Share
  • Email
  • Compass Payroll

    The good news for employers is specific protections GCP/COSE advocated for were included in the legislation that passed and were not addressed in the now defunct referendum proposal:  
    •    Employers won’t need to permit or accommodate an employee’s use, possession, or distribution of medical marijuana.
    •    An employer will be able to discharge, refuse to hire, discipline or take adverse employment actions against an individual due to the use, possession, or distribution of medical marijuana.
    •    Employers can still establish and enforce drug testing, drug-free workplace, and zero-tolerance drug policies.
    •    Unemployment benefits will not be made available to medical marijuana users.
    •    Employers can still challenge workers' comp claims if an individual’s medical marijuana use results in injury.

    This does not, however, mean business owners can become complacent.

    In the weeks and months ahead, a Medical Marijuana Advisory Committee will be named (with employer representation) that will submit recommendations to the Ohio Department of Commerce, Board of Pharmacy, and Medical Board.  The business community and general public will have an opportunity to provide comments and feedback throughout the rule making process; check Ohio’s Official Resource regularly for updates on the Medical Marijuana Control Program.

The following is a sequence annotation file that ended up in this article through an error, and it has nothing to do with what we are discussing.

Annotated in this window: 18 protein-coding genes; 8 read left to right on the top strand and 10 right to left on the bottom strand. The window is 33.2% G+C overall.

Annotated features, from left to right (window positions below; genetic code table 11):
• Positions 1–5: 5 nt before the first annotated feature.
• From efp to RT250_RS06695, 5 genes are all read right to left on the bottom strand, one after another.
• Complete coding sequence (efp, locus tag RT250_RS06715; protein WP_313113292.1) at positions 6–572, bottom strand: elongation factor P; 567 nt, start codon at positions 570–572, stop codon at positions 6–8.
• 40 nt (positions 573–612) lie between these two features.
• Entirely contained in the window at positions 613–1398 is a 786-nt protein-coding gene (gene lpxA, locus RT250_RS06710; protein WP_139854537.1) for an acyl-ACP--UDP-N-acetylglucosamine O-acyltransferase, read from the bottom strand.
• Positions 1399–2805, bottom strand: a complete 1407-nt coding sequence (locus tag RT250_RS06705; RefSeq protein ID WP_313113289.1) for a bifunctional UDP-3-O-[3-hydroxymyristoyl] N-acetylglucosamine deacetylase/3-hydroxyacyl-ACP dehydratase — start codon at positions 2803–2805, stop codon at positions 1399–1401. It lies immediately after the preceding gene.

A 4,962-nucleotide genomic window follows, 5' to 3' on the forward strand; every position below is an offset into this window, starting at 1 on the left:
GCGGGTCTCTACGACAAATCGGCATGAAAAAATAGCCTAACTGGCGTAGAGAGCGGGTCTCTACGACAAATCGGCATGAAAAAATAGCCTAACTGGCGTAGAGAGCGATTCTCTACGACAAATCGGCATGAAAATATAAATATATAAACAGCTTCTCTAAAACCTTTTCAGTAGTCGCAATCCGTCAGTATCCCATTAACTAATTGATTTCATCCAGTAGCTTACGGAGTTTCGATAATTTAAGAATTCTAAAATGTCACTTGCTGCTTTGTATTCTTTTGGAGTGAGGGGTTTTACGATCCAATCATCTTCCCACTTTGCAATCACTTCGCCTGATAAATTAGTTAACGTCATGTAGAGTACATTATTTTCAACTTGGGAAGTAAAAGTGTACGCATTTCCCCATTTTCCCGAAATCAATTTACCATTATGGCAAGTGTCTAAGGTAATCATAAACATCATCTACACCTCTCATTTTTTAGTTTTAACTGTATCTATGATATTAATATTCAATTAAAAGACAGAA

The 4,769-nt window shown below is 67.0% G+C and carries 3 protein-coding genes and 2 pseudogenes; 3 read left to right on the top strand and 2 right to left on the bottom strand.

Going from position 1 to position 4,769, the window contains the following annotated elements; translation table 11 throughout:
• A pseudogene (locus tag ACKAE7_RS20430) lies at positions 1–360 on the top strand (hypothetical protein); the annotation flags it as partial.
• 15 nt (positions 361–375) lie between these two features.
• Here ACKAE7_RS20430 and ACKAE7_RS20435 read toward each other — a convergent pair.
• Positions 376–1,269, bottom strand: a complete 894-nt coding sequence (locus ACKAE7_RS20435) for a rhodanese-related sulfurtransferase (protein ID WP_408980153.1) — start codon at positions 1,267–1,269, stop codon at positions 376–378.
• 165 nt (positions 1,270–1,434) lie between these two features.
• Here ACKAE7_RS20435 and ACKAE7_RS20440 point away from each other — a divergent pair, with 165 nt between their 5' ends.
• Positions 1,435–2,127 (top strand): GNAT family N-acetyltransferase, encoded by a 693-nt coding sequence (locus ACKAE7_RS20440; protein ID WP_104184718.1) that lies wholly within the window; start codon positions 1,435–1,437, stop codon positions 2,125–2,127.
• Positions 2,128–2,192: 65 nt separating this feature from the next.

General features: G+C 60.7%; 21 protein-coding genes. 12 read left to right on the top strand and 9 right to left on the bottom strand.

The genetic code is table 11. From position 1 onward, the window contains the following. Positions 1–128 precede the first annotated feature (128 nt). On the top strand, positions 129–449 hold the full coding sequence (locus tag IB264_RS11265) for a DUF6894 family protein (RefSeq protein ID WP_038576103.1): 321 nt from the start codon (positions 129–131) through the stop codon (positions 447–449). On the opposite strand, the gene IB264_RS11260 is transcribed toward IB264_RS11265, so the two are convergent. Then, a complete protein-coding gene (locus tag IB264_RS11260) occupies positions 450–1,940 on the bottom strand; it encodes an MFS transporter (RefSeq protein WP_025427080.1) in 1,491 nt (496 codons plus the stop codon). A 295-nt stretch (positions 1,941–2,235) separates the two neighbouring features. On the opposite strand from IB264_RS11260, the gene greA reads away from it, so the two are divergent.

Pre-Check

    But, the most critical action an employer can take today is to review your business’ human resources handbooks and policies related to a drug-free workplace. 

    The Ohio State Bar Association recommends:
    •    The policy should clearly state that marijuana is an illegal drug under federal law, and that the employer prohibits its employees from using any form of marijuana for any purpose, including for medical use, even if allowed under state law.
    •    The policy should also prohibit illegal drug use, regardless of where or when the use occurs, instead of prohibiting illegal drugs “only at work,” “during work hours” or “on the premises.”
    •    Finally, the policy should define illegal drugs to include all drugs that are illegal under “federal, state or local law.”